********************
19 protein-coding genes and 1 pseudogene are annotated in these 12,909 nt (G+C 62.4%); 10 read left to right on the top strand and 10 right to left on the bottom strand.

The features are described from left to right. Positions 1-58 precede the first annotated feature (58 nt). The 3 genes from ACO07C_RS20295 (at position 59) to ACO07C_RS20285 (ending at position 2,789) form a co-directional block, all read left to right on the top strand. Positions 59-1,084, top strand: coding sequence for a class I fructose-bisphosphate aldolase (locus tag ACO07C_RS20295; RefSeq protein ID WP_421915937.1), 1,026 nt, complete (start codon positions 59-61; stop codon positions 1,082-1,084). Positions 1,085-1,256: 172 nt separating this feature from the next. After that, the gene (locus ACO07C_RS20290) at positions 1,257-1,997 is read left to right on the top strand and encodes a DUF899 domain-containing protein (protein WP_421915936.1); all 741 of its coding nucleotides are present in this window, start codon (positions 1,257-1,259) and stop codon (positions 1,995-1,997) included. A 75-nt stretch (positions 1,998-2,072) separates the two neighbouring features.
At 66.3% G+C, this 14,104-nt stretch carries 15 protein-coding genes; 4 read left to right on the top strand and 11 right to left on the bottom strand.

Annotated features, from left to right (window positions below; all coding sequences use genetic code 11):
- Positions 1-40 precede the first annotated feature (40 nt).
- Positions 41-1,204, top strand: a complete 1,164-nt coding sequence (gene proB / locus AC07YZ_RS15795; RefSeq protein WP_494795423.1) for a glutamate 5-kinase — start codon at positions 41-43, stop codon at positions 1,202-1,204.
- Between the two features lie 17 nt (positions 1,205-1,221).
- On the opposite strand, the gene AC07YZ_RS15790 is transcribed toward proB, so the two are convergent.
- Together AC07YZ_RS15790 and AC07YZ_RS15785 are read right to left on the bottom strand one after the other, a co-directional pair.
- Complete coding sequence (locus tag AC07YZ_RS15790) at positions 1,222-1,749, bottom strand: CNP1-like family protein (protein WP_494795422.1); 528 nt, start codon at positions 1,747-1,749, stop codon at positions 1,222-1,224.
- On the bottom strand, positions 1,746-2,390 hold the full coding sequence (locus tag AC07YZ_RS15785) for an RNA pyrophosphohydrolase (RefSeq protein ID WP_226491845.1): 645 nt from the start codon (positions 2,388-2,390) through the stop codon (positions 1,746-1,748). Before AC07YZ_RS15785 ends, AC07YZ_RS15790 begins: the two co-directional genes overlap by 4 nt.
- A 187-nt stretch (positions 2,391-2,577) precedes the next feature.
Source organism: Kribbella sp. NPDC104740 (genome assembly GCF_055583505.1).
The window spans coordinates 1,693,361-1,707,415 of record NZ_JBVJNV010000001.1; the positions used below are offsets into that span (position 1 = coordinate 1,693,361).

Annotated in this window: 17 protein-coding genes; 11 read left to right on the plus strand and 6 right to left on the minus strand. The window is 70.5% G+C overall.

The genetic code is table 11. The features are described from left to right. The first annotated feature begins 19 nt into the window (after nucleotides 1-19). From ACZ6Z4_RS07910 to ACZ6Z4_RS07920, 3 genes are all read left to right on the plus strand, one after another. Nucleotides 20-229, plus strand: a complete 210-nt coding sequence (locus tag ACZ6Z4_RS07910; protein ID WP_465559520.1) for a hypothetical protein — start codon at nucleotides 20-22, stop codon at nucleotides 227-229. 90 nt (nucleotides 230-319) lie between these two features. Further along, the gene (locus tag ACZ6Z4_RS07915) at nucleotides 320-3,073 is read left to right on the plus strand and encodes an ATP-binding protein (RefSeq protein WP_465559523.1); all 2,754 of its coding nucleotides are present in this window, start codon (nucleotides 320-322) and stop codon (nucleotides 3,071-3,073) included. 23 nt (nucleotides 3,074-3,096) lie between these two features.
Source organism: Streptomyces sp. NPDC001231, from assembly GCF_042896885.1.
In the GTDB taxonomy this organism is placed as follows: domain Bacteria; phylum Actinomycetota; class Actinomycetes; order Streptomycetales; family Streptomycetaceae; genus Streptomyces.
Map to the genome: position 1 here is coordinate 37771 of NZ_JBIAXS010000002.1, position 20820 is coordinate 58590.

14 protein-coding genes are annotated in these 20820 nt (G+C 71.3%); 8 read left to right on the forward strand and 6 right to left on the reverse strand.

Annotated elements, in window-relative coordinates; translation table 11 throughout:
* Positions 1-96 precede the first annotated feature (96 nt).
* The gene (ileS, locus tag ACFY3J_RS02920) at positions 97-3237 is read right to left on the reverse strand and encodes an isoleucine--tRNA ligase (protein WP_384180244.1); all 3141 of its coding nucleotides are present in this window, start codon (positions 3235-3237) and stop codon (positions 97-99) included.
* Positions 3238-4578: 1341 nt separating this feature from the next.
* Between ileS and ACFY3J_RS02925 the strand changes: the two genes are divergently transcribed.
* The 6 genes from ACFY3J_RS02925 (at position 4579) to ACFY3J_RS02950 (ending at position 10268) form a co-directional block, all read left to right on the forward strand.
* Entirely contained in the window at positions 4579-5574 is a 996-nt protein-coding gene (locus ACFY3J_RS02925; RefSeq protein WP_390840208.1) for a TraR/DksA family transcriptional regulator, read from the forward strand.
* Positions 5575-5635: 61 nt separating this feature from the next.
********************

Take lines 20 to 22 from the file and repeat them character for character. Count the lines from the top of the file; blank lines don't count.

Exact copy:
14 protein-coding genes are annotated in these 20820 nt (G+C 71.3%); 8 read left to right on the forward strand and 6 right to left on the reverse strand.

Annotated elements, in window-relative coordinates; translation table 11 throughout:
* Positions 1-96 precede the first annotated feature (96 nt).